It’s hardly considered news — and certainly nothing to get angry about — when the Secretary of Defense meets privately with the nation’s top military-industrial contractors, calls for an even “closer partnership,” and pledges to further their mutual interests by working “with the White House to secure steady growth in the Pentagon’s budgets over time.” Nor does it cause a stir among the denizens of inside-the-Beltway Washington or the citizens of Massachusetts when the top ten defense contractors spend more than $27 million lobbying the federal government, as in the last quarter of 2009 (a significant increase over the previous quarter), just as plans for the president’s Afghan War surge were being prepared.

Nor is it just the angry citizens of Massachusetts, or those tea-party organizers, or Republicans stalwarts who hear no clock ticking when it comes to “national security” expenditures, who see no link between our military-industrial outlays, our perpetual wars, and our economic woes.  When, for instance, was the last time you saw a bona fide liberal economist/columnist like Paul Krugman include the Pentagon and our wars in the litany of things potentially bringing this country down?

Yes, striking percentages of Americans attend the church (temple, mosque) of their choice, but when it comes to American politics and the economy, the U.S. military is our church, “national security” our Bible, and nothing done in the name of either can be wrong.

Talk about a blank check.  It’s as if the military, already the most revered institution in the country, existed on the other side of a Star-Trekkian financial wormhole.

Pentagon Time Horizons

Which brings us to Pentagon time.  Yes, that third clock is ticking, but at a very different tempo from those in Washington or Massachusetts.

Americans are evidently increasingly impatient for “change” of whatever sort, whether you can believe in it or not.  The Pentagon, on the other hand, is patient.  It’s opted for making counterinsurgency the central strategy of its war in Central and South Asia, the sort of strategy that, even if successful, experts claim could easily take a decade or two to pull off.  But no problem — not when the Pentagon’s clock is ticking on something like eternal time.

And here’s the thing: because the media are no less likely to give the Pentagon a blank check than the citizens of Massachusetts, it’s hard indeed to grasp the extent to which that institution, and the military services it represents, are planning and living by their own clock.  Though major papers have Pentagon “beats,” they generally tell us remarkably little, except inadvertently and in passing, about Pentagon time.

So, for the next few minutes, just keep that Pentagon clock ticking away in your head.  In the meantime, we’ll go looking for some hints about the Pentagon’s war-fighting time horizons buried in news reports on, and Pentagon contracts for, the Afghan War.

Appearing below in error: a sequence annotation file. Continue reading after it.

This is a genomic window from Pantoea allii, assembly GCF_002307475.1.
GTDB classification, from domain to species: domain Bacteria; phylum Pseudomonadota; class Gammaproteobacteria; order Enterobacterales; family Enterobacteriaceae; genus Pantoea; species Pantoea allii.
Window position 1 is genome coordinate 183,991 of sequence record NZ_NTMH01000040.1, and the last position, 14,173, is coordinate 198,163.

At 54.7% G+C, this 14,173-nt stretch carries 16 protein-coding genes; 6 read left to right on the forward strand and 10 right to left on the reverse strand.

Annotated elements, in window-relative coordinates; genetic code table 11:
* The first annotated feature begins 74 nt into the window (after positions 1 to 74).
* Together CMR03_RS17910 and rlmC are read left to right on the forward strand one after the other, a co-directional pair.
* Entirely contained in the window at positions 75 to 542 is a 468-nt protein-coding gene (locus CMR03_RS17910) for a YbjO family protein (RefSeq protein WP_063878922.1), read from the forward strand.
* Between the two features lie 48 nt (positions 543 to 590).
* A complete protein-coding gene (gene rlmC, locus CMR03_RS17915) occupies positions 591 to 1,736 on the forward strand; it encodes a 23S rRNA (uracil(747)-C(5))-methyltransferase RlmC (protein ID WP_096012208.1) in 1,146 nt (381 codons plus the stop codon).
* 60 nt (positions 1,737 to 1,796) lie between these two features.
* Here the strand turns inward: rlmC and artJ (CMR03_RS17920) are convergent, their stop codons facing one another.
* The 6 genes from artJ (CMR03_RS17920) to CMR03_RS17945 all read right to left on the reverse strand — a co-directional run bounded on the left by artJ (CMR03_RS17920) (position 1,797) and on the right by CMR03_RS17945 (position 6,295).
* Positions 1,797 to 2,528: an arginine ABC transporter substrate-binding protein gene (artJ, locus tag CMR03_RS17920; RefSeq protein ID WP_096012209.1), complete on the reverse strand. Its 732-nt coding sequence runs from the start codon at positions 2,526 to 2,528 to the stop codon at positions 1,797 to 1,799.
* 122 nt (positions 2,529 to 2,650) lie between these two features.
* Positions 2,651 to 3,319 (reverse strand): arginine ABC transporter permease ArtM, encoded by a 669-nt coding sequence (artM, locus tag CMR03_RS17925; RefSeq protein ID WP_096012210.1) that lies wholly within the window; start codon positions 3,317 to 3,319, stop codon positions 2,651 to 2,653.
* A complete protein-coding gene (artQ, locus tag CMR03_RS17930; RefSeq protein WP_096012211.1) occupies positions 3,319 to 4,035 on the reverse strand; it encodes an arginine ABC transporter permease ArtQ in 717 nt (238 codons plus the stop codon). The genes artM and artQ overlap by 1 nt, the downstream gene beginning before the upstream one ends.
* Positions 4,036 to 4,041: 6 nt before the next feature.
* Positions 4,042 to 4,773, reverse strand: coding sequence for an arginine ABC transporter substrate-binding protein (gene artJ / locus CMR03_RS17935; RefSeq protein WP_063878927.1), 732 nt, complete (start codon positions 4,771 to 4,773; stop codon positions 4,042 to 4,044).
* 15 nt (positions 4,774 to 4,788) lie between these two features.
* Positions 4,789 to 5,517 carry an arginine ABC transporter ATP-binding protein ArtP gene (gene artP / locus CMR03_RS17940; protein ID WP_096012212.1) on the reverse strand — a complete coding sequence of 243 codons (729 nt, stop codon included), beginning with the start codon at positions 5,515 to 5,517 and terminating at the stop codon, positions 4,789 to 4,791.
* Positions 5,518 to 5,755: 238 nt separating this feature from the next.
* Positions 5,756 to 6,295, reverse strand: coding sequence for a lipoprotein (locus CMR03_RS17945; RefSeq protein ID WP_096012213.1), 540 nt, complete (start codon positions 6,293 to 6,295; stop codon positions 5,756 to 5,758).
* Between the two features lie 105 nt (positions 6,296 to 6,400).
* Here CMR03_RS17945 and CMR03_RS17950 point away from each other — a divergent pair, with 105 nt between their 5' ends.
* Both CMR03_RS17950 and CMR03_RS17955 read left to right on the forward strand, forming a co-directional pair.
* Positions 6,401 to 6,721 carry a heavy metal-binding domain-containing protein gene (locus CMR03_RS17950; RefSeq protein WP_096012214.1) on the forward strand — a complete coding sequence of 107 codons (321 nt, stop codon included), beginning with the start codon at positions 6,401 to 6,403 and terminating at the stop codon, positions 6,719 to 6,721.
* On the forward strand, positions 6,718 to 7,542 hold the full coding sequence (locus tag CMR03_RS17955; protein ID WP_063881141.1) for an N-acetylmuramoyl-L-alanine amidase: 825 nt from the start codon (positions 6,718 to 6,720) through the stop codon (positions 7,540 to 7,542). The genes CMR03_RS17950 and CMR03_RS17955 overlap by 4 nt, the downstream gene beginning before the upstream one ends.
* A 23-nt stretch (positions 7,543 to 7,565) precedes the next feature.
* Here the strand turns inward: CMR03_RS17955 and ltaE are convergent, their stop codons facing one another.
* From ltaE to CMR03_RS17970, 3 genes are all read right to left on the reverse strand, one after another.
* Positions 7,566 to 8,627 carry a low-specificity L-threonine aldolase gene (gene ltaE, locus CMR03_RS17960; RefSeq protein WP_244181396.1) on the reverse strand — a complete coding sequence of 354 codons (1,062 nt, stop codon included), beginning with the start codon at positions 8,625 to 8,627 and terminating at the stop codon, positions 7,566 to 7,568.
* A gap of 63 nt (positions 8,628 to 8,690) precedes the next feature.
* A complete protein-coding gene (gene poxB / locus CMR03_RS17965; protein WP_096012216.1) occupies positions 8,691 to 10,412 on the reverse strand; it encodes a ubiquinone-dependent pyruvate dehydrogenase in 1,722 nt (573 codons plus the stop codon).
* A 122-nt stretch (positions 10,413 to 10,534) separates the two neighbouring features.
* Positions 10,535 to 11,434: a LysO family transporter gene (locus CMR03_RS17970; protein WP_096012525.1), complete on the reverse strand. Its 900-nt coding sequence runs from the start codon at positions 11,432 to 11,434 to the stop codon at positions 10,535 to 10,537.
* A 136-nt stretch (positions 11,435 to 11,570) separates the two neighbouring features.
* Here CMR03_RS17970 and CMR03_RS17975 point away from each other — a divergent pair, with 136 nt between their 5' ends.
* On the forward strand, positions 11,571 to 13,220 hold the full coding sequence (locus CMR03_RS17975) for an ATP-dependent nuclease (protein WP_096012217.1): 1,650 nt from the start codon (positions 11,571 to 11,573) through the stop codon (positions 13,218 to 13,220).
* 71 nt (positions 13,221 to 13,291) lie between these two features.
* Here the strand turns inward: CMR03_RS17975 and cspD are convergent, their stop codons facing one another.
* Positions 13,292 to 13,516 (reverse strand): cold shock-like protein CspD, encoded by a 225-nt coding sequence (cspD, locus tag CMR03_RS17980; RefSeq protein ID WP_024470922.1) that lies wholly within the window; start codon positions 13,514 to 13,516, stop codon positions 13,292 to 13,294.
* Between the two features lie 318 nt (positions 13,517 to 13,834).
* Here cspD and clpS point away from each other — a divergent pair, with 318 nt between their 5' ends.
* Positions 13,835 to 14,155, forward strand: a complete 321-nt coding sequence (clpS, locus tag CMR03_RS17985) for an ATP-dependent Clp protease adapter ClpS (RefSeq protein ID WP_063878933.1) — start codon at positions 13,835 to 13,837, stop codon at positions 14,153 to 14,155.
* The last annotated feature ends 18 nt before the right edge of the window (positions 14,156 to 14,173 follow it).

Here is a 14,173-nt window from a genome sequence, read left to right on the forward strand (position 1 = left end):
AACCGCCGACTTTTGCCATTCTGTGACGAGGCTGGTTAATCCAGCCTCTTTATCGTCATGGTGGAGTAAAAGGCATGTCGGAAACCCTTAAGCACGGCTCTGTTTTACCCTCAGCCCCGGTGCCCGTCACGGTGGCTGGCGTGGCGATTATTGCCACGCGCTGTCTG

Take, as a start, a January 6th story from the inside pages of my hometown paper.  New York Times reporter Eric Schmitt began it this way: “The military’s effort to build a seasoned corps of expert officers for the Afghan war, one of the highest priorities of top commanders, is off to a slow start, with too few volunteers and a high-level warning to the armed services to steer better candidates into the program, according to some senior officers and participants.”  At stake was an initiative “championed” by Afghan War commander General Stanley McChrystal to create a “912-member corps of mostly officers and enlisted service members who will work on Afghanistan and Pakistan issues for up to five years.”

The news was that the program, in its infancy, was already faltering because it didn’t conform to one of the normal career paths followed in the U.S. military.  But what caught my eye was that phrase “up to five years.”  Imagine what it means for the war commander, backed by key figures in the Pentagon, to plan to put more than 900 soldiers, including top officers, on a career path that would leave them totally wedded, for five years, to war in the Af-Pak theater of operations.  (After all, if that war were to end, the State Department might well take charge.)  In other words, McChrystal was creating a potentially powerful interest group within the military whose careers would be wedded to an ongoing war with a time-line that extended into 2015 — and who would have something to lose if it ended too quickly.  What does it matter then that President Obama was proclaiming his desire to begin drawing down the war in July 2011?

Or consider the plan being proposed, according to Ann Scott Tyson, in a January 17th Washington Post piece, by Special Forces Major Jim Gant, and now getting a most respectful hearing inside the military.  Gant wants to establish small Special Forces teams that would “go native,” move into Afghan villages and partner up with local tribal leaders — “one tribe at a time,” as an influential paper he wrote on the subject was entitled.  “The U.S. military,” reported Tyson, “would have to grant the teams the leeway to grow beards and wear local garb, and enough autonomy in the chain of command to make rapid decisions. Most important, to build relationships, the military would have to commit one or two teams to working with the same tribe for three to five years, Gant said.”  She added that Gant has “won praise at the highest levels [of the U.S. military] for his effort to radically deepen the U.S. military’s involvement with Afghan tribes — and is being sent back to Afghanistan to do just that.”  Again, another “up to five year” commitment in Afghanistan and a career path to go with it on a clock that, in Gant’s case, has yet to start ticking.

Or just to run through a few more examples: